The 16th annual report on diocesan compliance with the U.S. bishops’ “Charter for the Protection of Children and Young People” shows a significant increase in the number of abuse allegations over last year’s report because of additional claims received in five New York dioceses after implementation of their Independent Reconciliation and Compensation programs in the last year.
Released May 31, the report for audit year July 1, 2017, to June 30, 2018, states that 1,385 adults came forward with 1,455 allegations. In last year’s report charges were raised by more than 650 adults and 24 minors.
More than half of new allegations reported in the latest audit year, or 55 percent, are alleged to have occurred or begun before 1975; 41 percent occurred or began between 1975 and 1999; and 1 percent (two allegations) occurred or began after 2000.
Twenty-six of the new allegations involved current minors — 12 males and 14 females — and came from three different dioceses, the report said. As of June 30, 2018, three of these claims were substantiated and the clergy were removed from ministry; seven were unsubstantiated; three were categorized as “unable to be proven”; investigations were still in process for six of these allegations; two were referred to a religious order; two were reported as unknown clerics; and three were not claims of sexual abuse, but were boundary violations.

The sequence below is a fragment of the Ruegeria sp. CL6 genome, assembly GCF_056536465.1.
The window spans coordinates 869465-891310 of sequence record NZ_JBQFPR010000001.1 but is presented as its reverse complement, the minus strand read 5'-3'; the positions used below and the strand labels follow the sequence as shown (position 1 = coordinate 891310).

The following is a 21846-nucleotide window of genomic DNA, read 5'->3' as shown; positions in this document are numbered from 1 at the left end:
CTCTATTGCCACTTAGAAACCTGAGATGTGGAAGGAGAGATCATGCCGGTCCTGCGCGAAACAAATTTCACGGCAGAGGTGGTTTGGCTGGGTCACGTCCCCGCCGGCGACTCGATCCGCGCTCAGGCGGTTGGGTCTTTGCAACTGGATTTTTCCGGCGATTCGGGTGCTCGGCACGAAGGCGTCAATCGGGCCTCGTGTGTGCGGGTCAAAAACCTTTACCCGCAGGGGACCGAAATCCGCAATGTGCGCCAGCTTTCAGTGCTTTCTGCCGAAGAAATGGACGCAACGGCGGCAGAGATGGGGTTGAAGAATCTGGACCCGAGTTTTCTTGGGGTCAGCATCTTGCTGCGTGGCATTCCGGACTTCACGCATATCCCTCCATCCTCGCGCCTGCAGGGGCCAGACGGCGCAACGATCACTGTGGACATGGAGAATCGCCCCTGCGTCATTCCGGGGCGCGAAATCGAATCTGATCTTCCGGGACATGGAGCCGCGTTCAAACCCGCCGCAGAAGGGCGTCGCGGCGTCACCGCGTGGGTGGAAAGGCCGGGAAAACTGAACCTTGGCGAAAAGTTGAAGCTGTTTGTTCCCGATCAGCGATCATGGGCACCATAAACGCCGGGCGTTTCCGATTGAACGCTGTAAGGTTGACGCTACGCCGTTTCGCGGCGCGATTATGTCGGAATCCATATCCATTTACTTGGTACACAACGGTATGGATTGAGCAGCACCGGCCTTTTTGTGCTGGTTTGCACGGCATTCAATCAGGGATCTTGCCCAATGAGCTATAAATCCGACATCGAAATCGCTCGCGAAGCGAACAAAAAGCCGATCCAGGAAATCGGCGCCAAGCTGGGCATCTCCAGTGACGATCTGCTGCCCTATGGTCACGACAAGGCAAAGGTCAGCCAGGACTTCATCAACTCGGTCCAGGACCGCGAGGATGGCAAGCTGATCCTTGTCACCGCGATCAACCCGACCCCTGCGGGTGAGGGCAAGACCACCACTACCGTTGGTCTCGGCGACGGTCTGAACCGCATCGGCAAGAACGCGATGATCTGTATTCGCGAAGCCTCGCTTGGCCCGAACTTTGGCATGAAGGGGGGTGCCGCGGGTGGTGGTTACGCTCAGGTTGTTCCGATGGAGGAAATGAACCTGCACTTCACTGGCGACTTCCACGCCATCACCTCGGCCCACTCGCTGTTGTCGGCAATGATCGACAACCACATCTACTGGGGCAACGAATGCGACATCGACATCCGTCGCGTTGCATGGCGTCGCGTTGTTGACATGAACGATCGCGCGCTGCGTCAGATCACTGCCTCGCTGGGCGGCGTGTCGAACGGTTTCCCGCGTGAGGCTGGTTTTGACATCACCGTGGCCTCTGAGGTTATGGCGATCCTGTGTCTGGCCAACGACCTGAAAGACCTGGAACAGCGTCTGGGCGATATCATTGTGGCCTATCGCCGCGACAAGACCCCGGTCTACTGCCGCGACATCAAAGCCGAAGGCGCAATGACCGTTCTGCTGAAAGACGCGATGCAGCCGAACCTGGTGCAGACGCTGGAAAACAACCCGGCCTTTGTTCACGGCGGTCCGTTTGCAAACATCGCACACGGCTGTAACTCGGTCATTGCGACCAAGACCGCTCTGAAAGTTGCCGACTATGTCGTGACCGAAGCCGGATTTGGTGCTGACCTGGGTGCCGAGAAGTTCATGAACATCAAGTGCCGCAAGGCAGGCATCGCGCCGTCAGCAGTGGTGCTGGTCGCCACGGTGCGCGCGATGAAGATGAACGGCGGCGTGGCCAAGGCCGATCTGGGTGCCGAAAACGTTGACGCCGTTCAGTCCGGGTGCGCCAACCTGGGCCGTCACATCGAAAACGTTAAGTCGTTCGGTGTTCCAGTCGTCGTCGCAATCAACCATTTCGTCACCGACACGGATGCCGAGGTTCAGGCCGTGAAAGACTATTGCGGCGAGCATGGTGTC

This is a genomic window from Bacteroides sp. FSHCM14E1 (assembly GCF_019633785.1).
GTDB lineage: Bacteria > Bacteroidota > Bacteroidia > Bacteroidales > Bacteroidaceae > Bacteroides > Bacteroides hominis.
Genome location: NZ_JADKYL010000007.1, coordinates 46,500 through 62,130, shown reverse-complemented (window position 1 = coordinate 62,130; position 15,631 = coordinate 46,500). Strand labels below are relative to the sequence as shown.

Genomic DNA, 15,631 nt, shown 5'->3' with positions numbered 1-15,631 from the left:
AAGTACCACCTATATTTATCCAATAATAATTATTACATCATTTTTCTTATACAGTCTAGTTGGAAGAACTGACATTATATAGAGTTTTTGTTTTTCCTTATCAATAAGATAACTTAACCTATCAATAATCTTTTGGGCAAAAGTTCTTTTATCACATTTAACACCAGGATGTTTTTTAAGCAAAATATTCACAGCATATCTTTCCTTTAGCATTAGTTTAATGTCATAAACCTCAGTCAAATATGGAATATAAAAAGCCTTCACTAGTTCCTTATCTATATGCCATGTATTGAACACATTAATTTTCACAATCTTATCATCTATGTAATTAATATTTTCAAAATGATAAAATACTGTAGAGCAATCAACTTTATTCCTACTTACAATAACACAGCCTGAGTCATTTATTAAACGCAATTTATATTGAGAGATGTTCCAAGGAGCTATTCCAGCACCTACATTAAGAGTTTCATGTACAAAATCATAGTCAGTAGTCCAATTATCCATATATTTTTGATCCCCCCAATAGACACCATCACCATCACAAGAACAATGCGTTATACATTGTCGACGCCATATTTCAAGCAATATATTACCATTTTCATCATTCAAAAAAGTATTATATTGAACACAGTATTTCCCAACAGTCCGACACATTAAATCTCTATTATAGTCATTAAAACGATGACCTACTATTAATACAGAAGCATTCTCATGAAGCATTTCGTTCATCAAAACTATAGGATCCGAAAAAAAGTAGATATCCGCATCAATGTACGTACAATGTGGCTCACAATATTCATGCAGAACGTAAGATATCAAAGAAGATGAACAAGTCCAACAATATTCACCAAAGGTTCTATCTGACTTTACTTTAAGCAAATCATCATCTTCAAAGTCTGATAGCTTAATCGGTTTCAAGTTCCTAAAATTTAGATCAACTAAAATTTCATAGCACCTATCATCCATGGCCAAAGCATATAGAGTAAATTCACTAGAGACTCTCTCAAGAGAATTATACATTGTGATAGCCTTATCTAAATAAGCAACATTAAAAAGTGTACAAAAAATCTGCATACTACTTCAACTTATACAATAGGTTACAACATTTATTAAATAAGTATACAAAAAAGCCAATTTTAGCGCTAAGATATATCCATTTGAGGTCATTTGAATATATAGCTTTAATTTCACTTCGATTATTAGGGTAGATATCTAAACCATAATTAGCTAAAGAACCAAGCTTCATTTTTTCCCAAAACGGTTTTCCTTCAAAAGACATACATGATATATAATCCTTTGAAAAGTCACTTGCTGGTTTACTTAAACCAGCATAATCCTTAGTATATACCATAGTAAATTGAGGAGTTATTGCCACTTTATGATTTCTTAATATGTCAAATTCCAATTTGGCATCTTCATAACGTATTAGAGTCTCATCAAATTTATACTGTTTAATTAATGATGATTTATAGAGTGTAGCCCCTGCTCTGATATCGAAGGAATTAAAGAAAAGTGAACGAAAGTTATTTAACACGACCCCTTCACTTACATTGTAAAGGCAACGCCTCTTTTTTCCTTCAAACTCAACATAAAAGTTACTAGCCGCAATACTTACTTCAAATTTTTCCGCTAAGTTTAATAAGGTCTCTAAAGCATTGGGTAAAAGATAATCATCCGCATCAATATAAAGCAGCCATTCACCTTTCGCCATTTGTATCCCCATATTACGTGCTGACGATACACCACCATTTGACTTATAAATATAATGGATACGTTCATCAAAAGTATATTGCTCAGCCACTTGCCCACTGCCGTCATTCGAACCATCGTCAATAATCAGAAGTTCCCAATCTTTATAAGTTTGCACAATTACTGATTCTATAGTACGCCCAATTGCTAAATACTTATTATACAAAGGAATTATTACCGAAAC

The report was issued by the U.S. Conference of Catholic Bishops’ Secretariat of Child and Youth Protection and is based on the audit findings of StoneBridge Business Partners.
“These current allegations point to the reality that sexual abuse of minors by the clergy should not be considered by bishops as a thing of the past or a distant memory,” said Francesco Cesareo, chairman of the all-lay National Review Board, which oversees the audits.
He called the 26 new allegations by current minors “concerning.”